Myth #1: WAHMs have it all together. Wow! Look at her! She has all those kids and manages a business!
What you don’t see when you gaze at the successful WAHM, smiling big, perfectly accessorized, with all her little ducklings in a row behind her, is the mounds of unfinished laundry, the piles of dishes, the unfinished school work, the displeased customers, and possibly the fact that she hasn’t changed any bed linens in over a month. (Not that I’m claiming that one. Ahem.)
We do not have it all together. In fact, for the first three years of owning Cheeky Maiden Soap Co, it was a constant battle to try to find balance between my WAHM self and my SAHM self.
We cry, we fail, we yell at our kids because we’ve got a deadline and they are getting on our nerves. We cuss at the Paypal customer service reps. We resort to fast food more than we should because we don’t get to spend as much time in the kitchen as we like. We feel guilty if we ever have to tell our children to “wait just a minute, Mamma’s got to make a phone call/answer this email/make this product.” We question whether what we are doing is right or okay or in balance.
We are late to church, we forget to thaw the meat or turn on the crock pot, and we fall daily on our knees and plead with the Lord for patience and mercy just.like.everyone.else.
And possibly the worst truth of all: We fell judged by those around us anytime we ask for help or state that we are tired or overwhelmed. After all, we asked for it, didn’t we?
It doesn’t take a perfect mom to be a WAHM, just a crazy one.
Myth #2: Having a business to run puts the WAHM on level playing field with mammas who have 2 or 3 more kids than her.
The truth is that I can shut the door (literally) on Cheeky Maiden. Cheeky Maiden does not wake me up at 3 am vomiting. Cheeky Maiden does not require to be fed three square meals a day, does not burden me with her spiritual/emotional/physical health, and never farts on me. I can ignore emails and phone calls, and trust me when I say I have gotten really really good at that.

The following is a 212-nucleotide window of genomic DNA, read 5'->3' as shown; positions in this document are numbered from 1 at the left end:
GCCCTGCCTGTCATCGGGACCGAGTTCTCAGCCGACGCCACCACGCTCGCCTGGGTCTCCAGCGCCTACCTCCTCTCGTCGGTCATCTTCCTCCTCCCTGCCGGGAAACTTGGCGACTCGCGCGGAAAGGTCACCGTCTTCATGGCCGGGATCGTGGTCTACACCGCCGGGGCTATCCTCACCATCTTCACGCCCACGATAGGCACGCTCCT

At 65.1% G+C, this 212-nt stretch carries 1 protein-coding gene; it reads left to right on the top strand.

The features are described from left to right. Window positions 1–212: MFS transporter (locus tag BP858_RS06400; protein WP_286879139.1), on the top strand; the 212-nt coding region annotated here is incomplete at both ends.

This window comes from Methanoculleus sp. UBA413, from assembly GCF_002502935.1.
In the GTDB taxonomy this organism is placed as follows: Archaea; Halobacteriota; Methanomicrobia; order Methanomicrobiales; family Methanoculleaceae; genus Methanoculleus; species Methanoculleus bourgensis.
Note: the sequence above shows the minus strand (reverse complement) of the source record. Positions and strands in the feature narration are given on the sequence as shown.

You cannot (should not) ignore or shut the door on your kids. They are constant eternal beings and the effort it takes to raise them up to be good citizens that glorify God goes way beyond the effort that anyone should ever put into any old business.
Cheeky Maiden is not going to heaven. (That one feels a little weird to type out. Maybe I’m a little too attached to this Cheeky Maiden lady.)
Myth #3: The WAHM neglects her children and that is how she is able to get “all that work” done.
The truth in our home is that the kids come first. The first fruits of my day are invested in schooling them. What keeps me up at night is whether or not I was a good enough mom for my kids that day. Soap is just…soap. (Granted, it’s really really really great soap.) I would like to think that I school them just as much as I would had I not a business to run. I also would like to think that I put just as much effort into feeding them healthy food, listening to them, and playing with them. In our family, we try to have the children involved as much as possible in what we are doing out in the soap room. If we’re out there working, the kids are almost always out there too (unless they’re sleeping).
We honestly feel like we are giving them an out-of-the-box life, an adventurous life, and as our business grows we hope that it gives them opportunities that we couldn’t give them otherwise.
Myth #4: WAHMs work every day in their businesses.
People ask me all the time if I “make soap, like, everyday.” I always want to respond with, “Hi. Have you met my family?” Seriously, I have no idea how anyone could make mounds of soap everyday, homeschool two children with two preschoolers underfoot, grow an organic garden, blog, maintain contact with the outside world, and sleep. No wonder people thing the WAHM is Super Woman!
Heavens, no. I have a life.
You know when I make soap? I make soap when our part time helper comes and forces me to. (Which is about twice a month at this point.) We do make rather large batches (around 350 bars) at a time, so we get quite a bit of work knocked out all in one fell swoop. We’ve also gotten efficient in most of our processes so that it requires less time for slicing and packaging.